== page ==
Originally posted April 16, 2012.
As mentioned in part 1 of Night Fright, my three decades of living in hurricane-prone islands has given me first hand experiences to share with you. And I can tell you that when the juice snaps off, the game of life changes in a blink. It takes shockingly little time for panic to set in. In Key West, the languid loads of tourists and even more extremely laid-back citizens deem disaster preparation a badge of horror.
ATMs proliferate, but these things are among the first to go down, turning loads of people into instant cash orphans. In that credit/debit machines are also among the first casualties of power outages, many citizens are quickly invalidated at gas stations and food markets, soon to be cleaned out by cash-carrying customers.
All of this will happen fast, and mayhem ensues even during daylight. But in the blackness of night? Forget it. People quickly lose their personal compass and become unglued. When power outages drag on for days, conditions erode at frightening speed. Even though I have been through extended outages, I am always astounded at just how unprepared most people are and how civility evaporates with a snap of the fingers.
A power outage of a week is serious business. Casualties can spiral from minor to life threatening. I prepare for power outages lasting much longer than a week. I have explained to you my feelings on inertia and just how hard it really is to take the actions needed to protect your family. Disaster prep is a sticky wicket. Most people tend to give you the fish eye when the subject is broached. Who wants to spend a lot of time, effort and money on an event that may never happen? I am sympathetic to such feelings, but after getting stung a couple of times, the message has sunk in. Now I am prepared. For me, disaster prep is a work in process.
This summer will be a busy one as I beef up my preparations at both my island locations. I will have lots to share with you over the course of the summer. In advance, though, I want to get you going on my theme of “everything looks worse at night.” I have made a series of moves that allows me to deal with an extended power outage that might lead to serious nighttime concerns. I own a six-battery, extra-long Mag-Lite. This beast is useful as a short-range light as well as protection. It packs a punch. On my iPhone I have two different flashlight apps and a neat night vision app. Small beer, but already have proved useful.
Moving up the technology ladder, I have a high-end night vision instrument from Night Owl Optics (http://nightowloptics.com/), strictly for nighttime use. The U.S. military always has a leg up due to night vision optics. If you saw the movie Blackhawk Down, you know how crucial it is to be able to operate in the total darkness. Unfortunately, you also learn what it means to not be. Be sure to see Blackhawk Down, although I warn you that it is not easy to watch.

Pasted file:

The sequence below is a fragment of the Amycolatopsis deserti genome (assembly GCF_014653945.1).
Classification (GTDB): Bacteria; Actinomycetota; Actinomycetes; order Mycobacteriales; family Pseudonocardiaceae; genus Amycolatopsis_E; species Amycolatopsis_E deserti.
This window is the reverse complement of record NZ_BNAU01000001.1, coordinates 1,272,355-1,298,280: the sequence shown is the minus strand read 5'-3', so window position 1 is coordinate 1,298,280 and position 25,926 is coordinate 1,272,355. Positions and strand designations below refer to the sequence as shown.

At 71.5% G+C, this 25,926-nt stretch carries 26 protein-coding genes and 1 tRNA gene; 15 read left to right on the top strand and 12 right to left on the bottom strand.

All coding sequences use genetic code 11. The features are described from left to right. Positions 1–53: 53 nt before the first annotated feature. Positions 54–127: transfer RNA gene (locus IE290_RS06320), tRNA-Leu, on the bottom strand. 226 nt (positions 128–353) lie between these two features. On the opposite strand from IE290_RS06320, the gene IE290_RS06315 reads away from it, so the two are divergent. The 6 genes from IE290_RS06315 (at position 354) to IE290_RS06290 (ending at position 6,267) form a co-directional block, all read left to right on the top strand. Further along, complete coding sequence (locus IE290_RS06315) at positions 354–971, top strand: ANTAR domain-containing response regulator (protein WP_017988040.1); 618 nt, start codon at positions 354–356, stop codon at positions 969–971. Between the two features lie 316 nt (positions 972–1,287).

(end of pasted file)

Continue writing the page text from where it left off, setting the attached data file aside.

Next up the tech ladder is my ND-5 green laser locator from Laser Genetics (www.lasergenetics.com). The technology is referred to as Laser Genetics. The ND-5 is the ultimate partner for night vision optics. With its adjustable beam, it allows just the right amount of green laser light needed to illuminate any target at distances up to 500 yards. And the ND-5 is an easy-to-use handheld illuminator/locater.
As I have explained, I consider personal and financial security equal. The same risk analysis preparedness applies to personal security as well as financial security. With each, I am looking at the unknown and am creating a defensive barrier suitable to contend with maximum risk contingencies. This planning requires you to access your vulnerabilities and define your appetite for risk. The more averse to risk you are, the more your desire to seriously delve into the subject of vulnerability. You may never have considered personal and financial security to be intertwined, but I have found that the greater the level of a person’s paranoia, the greater the desire to reduce exposure to unpleasantries. My defensive preparedness has stood me well in the investment business for almost five decades.
So the marriage of personal and financial security is what I bring to you. I hope you and your family will benefit from my mini-series on Everything Looks Worse at Night. It’s guaranteed to make you more comfortable and better prepared for contingencies. And I would tell you, not surprisingly, the same thing about my monthly financial strategy report, Richard C. Young’s Intelligence Report. Be sure to subscribe if you are not already with me. You do not want to miss the boat.
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